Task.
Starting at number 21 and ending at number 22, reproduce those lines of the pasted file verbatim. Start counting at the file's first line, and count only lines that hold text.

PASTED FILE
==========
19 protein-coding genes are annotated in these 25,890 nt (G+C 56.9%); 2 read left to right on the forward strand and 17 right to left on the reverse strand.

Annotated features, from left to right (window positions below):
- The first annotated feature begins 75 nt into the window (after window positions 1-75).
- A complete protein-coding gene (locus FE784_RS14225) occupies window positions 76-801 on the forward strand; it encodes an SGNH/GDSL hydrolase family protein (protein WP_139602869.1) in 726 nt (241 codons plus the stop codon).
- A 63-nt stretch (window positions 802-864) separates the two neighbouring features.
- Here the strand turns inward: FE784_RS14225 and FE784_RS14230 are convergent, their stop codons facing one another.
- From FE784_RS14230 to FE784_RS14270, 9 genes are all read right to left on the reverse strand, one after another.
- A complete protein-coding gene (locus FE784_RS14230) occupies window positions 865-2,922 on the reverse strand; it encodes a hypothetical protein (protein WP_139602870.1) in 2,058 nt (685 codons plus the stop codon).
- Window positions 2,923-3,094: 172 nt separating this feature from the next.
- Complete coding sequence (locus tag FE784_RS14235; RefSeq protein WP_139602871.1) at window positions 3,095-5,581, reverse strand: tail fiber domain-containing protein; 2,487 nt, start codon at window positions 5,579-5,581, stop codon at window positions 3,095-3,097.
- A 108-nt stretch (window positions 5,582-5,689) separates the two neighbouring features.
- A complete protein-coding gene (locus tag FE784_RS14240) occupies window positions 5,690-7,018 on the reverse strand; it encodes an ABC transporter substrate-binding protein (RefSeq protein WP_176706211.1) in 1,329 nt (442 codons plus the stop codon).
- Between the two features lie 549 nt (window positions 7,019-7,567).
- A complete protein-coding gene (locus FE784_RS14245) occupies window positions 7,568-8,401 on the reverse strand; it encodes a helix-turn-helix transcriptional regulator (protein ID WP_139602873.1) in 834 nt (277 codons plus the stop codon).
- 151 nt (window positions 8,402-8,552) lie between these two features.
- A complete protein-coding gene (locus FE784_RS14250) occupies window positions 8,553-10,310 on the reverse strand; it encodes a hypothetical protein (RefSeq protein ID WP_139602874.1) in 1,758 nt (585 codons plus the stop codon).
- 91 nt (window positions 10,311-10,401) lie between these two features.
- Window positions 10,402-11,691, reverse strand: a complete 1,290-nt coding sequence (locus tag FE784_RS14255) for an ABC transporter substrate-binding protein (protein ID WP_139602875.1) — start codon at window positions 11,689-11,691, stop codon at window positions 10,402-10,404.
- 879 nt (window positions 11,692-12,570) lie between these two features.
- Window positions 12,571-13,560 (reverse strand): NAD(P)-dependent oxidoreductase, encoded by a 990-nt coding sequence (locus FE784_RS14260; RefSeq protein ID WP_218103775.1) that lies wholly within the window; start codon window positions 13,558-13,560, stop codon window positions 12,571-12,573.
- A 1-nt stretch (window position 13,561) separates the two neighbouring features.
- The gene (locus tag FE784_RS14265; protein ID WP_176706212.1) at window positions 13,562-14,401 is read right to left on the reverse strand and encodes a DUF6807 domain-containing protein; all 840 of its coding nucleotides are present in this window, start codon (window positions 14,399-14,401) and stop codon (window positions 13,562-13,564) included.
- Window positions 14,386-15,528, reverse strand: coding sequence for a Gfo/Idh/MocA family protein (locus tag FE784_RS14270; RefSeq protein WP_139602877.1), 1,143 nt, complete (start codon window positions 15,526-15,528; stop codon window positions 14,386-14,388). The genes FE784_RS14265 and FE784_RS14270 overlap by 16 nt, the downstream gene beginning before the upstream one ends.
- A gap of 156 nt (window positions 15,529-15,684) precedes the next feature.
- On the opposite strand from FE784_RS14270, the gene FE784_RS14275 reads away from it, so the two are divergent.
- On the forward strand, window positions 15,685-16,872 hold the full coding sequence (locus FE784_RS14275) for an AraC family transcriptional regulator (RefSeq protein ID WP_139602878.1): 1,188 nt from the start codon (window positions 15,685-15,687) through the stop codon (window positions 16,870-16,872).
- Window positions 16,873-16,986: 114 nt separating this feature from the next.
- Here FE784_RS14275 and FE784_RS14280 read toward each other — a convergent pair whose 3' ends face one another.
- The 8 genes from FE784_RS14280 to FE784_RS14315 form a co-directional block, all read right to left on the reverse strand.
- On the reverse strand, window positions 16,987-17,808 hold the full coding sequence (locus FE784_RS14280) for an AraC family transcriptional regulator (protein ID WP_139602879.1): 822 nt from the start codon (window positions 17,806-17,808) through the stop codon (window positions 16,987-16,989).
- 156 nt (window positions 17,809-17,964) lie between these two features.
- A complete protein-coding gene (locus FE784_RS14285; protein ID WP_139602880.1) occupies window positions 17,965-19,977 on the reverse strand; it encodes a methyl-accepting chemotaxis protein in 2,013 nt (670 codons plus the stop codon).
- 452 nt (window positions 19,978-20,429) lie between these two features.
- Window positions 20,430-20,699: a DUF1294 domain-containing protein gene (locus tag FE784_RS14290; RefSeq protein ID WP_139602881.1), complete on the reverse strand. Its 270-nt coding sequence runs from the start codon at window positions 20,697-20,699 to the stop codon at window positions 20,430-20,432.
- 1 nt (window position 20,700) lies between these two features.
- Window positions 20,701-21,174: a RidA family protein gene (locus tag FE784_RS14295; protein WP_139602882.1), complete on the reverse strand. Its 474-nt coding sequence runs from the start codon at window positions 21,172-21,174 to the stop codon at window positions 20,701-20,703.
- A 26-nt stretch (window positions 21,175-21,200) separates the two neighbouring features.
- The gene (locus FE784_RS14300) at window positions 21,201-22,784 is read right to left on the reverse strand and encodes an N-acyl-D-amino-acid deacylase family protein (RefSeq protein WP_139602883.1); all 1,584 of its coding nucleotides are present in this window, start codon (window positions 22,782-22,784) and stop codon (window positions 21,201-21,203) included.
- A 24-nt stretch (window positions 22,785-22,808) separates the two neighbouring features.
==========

- A 1-nt stretch (window position 13,561) separates the two neighbouring features.
- The gene (locus tag FE784_RS14265; protein ID WP_176706212.1) at window positions 13,562-14,401 is read right to left on the reverse strand and encodes a DUF6807 domain-containing protein; all 840 of its coding nucleotides are present in this window, start codon (window positions 14,399-14,401) and stop codon (window positions 13,562-13,564) included.